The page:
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"I love it when a plan comes together."—Col. John "Hannibal" Smith
Once again, Hollywood has re-imagined a television series I watched regularly in my youth. The A-Team was a made-for-junior-high-school series when I was in junior high, with car chases, explosions, and the building of makeshift tanks out of an old car and some farm equipment. The character Murdock even escaped from a mental hospital using garbage bags filled with hot air tied to a lawn chair (à la Up). Last summer's remake of the 1980's series is now available on DVD, so teachers could show a short clip in class to start the new school year. Liam Neeson assumes the role of Hannibal, Bradley Cooper is Face, Sharlto Copley (the star of District 9) is Howling Mad Murdock, and Quinton Jackson takes on Mr. T's character, B. A. Barakus. The film changes the A-Team's origins, but that is much less important than the replication of the intricate plans, the over-the-top action, and the MacGyver-like creations.
The story builds around the consequences of a mission in Baghdad as the initial U.S. invading force withdraws. Apparently, Saddam Hussein had printing plates that could be used to counterfeit U.S. $100 bills. The plates have fallen into the wrong hands, so the A-Team hatches a plan to regain the plates and $1 million in funny money. The mission succeeds, but the general who ordered the covert operation is killed suddenly, and no record exists of the order sending the A-Team into Baghdad. It appears they were stealing the plates for their own benefit, and employees of a private security contractor (called Black Forest) support that idea. The A-Team is court-martialed and imprisoned in different facilities. Of course, they don't remain long behind bars. Their escape sets off a nearly continuous sequence of action scenes that range across Europe and culminate in the destruction of a ship loaded with cargo containers.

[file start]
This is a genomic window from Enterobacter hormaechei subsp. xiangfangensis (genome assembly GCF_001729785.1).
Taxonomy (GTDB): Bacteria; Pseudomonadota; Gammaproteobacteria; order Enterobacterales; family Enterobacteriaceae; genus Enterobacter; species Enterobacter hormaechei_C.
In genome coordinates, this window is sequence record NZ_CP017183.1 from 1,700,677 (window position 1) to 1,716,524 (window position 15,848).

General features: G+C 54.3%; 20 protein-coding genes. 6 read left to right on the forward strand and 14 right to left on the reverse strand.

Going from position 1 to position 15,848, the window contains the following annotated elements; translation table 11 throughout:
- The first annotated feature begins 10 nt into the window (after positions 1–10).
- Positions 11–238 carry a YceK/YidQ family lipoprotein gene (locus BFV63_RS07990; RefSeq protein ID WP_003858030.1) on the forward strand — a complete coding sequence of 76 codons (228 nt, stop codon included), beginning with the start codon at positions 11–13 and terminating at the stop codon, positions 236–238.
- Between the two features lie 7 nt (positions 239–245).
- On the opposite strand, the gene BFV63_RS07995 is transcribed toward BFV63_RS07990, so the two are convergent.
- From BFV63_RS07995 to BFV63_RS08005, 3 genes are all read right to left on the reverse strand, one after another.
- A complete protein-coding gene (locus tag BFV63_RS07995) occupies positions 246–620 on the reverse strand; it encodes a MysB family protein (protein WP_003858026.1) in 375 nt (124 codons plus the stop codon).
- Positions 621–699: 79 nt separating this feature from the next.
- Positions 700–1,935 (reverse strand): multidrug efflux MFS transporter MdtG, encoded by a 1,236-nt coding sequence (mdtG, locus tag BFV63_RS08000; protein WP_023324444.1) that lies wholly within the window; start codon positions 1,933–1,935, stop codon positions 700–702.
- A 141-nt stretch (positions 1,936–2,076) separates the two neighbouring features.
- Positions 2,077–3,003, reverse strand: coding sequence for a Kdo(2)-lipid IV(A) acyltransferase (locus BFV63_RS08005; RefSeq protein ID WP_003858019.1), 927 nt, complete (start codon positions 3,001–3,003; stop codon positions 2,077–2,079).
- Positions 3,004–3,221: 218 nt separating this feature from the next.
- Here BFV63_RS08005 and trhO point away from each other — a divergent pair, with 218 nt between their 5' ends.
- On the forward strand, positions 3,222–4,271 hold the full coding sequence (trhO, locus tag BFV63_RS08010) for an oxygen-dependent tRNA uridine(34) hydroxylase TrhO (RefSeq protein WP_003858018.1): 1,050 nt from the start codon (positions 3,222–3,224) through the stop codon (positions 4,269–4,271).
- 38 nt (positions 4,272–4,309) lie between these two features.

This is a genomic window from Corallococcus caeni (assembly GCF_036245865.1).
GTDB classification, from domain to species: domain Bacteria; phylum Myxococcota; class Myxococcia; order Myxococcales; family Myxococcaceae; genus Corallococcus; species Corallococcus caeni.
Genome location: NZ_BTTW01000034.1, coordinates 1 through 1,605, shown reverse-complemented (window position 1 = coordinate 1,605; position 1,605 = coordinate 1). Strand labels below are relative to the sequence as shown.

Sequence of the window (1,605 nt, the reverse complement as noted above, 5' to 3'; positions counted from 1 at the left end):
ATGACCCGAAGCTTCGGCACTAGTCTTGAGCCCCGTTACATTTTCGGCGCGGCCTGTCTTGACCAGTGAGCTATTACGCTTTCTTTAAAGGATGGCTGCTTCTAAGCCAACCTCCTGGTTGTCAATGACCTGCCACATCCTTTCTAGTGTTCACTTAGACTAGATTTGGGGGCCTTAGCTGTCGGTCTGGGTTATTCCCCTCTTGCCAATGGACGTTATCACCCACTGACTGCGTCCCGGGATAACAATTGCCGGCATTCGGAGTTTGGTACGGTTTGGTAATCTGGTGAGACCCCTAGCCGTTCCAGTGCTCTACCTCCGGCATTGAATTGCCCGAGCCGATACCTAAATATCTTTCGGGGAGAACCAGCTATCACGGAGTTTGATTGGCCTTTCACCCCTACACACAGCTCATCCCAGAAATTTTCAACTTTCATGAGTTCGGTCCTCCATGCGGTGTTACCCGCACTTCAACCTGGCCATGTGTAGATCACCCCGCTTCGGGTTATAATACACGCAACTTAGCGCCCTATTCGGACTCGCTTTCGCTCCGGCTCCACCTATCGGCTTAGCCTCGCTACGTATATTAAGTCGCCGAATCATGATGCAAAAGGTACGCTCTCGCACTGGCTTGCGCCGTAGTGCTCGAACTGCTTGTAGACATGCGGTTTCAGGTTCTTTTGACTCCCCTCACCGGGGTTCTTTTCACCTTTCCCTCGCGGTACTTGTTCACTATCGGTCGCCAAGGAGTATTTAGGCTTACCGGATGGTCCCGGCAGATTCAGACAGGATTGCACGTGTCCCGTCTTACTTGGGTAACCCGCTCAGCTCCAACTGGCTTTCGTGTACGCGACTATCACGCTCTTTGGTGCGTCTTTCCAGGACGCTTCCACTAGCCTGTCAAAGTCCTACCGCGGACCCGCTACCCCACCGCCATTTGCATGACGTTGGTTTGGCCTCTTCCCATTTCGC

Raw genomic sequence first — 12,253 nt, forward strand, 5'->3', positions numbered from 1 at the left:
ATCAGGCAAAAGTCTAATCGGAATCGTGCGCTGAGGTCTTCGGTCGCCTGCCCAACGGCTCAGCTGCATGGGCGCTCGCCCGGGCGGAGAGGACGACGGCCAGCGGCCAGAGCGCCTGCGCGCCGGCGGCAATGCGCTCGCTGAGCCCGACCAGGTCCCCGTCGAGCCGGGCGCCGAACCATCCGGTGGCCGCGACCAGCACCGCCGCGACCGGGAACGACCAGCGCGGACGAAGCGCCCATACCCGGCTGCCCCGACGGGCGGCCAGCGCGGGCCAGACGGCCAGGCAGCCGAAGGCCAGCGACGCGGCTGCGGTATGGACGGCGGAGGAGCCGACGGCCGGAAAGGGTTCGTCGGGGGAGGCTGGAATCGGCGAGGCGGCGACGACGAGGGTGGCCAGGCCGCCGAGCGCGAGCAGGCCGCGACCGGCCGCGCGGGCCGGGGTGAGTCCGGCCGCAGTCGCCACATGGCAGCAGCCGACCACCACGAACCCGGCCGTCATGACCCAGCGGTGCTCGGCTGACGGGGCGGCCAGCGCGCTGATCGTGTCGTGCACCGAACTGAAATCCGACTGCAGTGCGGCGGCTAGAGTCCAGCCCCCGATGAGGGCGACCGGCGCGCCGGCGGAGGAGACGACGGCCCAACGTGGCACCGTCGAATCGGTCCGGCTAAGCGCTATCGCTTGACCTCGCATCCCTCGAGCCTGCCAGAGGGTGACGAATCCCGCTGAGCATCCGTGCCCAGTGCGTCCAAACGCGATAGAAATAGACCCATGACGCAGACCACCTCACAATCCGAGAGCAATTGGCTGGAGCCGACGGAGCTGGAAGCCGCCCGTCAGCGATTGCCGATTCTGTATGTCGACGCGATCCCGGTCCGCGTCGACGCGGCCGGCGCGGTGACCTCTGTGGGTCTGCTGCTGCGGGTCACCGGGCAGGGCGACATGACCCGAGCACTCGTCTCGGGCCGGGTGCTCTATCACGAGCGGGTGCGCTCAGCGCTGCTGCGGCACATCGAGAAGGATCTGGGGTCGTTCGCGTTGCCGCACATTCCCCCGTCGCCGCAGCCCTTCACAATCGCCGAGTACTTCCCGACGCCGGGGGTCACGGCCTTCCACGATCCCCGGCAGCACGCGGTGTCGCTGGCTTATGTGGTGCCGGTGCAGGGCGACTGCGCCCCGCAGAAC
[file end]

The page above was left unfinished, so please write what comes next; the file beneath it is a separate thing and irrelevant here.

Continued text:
"Surfing" down the face of a building in The A-Team.
In the plan to steal the plates from an Iraqi convoy, the film has a couple of moments of fantastic physics I can't let go unchallenged. Face steals a commercial video camera and hides an electromagnet in the camera case. He then uses the magnet to pick himself up out of a sewer access tunnel and latch on to the bottom of a passing semi-truck. The magnet is able to raise a 90-kg (200-lb) man from below street level, and lift him up about a meter to connect to the truck frame. The problem is that magnetism is inversely proportional to the square of the distance between the magnets (or the magnet and the ferrous metal). That inverse square relationship means that distance has a large effect on the size of the force, and Face would be much more likely to attach himself to the sewer ladder than the passing truck frame.
A second significant issue in this sequence is the A-Team's use of car airbags to float a shipping container. First, the shipping container was nearly empty, so it would likely have floated just fine on its own. You might have your physics class calculate how deep in the water an empty container would ride. To do this, you will need the weight of an empty container (about 2400 kg · 9.8 N/kg = 23,500 N) and the dimensions of a shipping container (6.1 m by 2.4 m by 2.6 m).